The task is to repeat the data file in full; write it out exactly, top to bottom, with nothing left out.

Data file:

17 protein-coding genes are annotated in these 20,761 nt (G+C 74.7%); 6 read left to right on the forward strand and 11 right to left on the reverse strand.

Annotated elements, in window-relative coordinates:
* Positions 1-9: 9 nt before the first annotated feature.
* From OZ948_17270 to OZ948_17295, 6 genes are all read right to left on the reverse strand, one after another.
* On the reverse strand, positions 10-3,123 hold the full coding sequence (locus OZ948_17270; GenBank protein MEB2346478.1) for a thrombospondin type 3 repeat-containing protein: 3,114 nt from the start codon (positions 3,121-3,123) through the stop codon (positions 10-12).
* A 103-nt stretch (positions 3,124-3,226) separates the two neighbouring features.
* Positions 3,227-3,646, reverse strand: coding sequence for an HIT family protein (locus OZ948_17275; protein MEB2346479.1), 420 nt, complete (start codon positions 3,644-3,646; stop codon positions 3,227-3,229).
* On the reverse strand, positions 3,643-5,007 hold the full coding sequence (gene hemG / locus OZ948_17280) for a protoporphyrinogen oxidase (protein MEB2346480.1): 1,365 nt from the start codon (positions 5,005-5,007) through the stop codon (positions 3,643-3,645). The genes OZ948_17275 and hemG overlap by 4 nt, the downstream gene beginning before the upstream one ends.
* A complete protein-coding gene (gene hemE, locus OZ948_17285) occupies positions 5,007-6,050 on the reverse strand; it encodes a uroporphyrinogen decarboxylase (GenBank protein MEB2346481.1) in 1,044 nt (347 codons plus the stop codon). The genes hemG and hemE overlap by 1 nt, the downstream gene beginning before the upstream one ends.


17 protein-coding genes are annotated in these 20,761 nt (G+C 74.7%); 6 read left to right on the forward strand and 11 right to left on the reverse strand.

Annotated elements, in window-relative coordinates:
* Positions 1-9: 9 nt before the first annotated feature.
* From OZ948_17270 to OZ948_17295, 6 genes are all read right to left on the reverse strand, one after another.
* On the reverse strand, positions 10-3,123 hold the full coding sequence (locus OZ948_17270; GenBank protein MEB2346478.1) for a thrombospondin type 3 repeat-containing protein: 3,114 nt from the start codon (positions 3,121-3,123) through the stop codon (positions 10-12).
* A 103-nt stretch (positions 3,124-3,226) separates the two neighbouring features.
* Positions 3,227-3,646, reverse strand: coding sequence for an HIT family protein (locus OZ948_17275; protein MEB2346479.1), 420 nt, complete (start codon positions 3,644-3,646; stop codon positions 3,227-3,229).
* On the reverse strand, positions 3,643-5,007 hold the full coding sequence (gene hemG / locus OZ948_17280) for a protoporphyrinogen oxidase (protein MEB2346480.1): 1,365 nt from the start codon (positions 5,005-5,007) through the stop codon (positions 3,643-3,645). The genes OZ948_17275 and hemG overlap by 4 nt, the downstream gene beginning before the upstream one ends.
* A complete protein-coding gene (gene hemE, locus OZ948_17285) occupies positions 5,007-6,050 on the reverse strand; it encodes a uroporphyrinogen decarboxylase (GenBank protein MEB2346481.1) in 1,044 nt (347 codons plus the stop codon). The genes hemG and hemE overlap by 1 nt, the downstream gene beginning before the upstream one ends.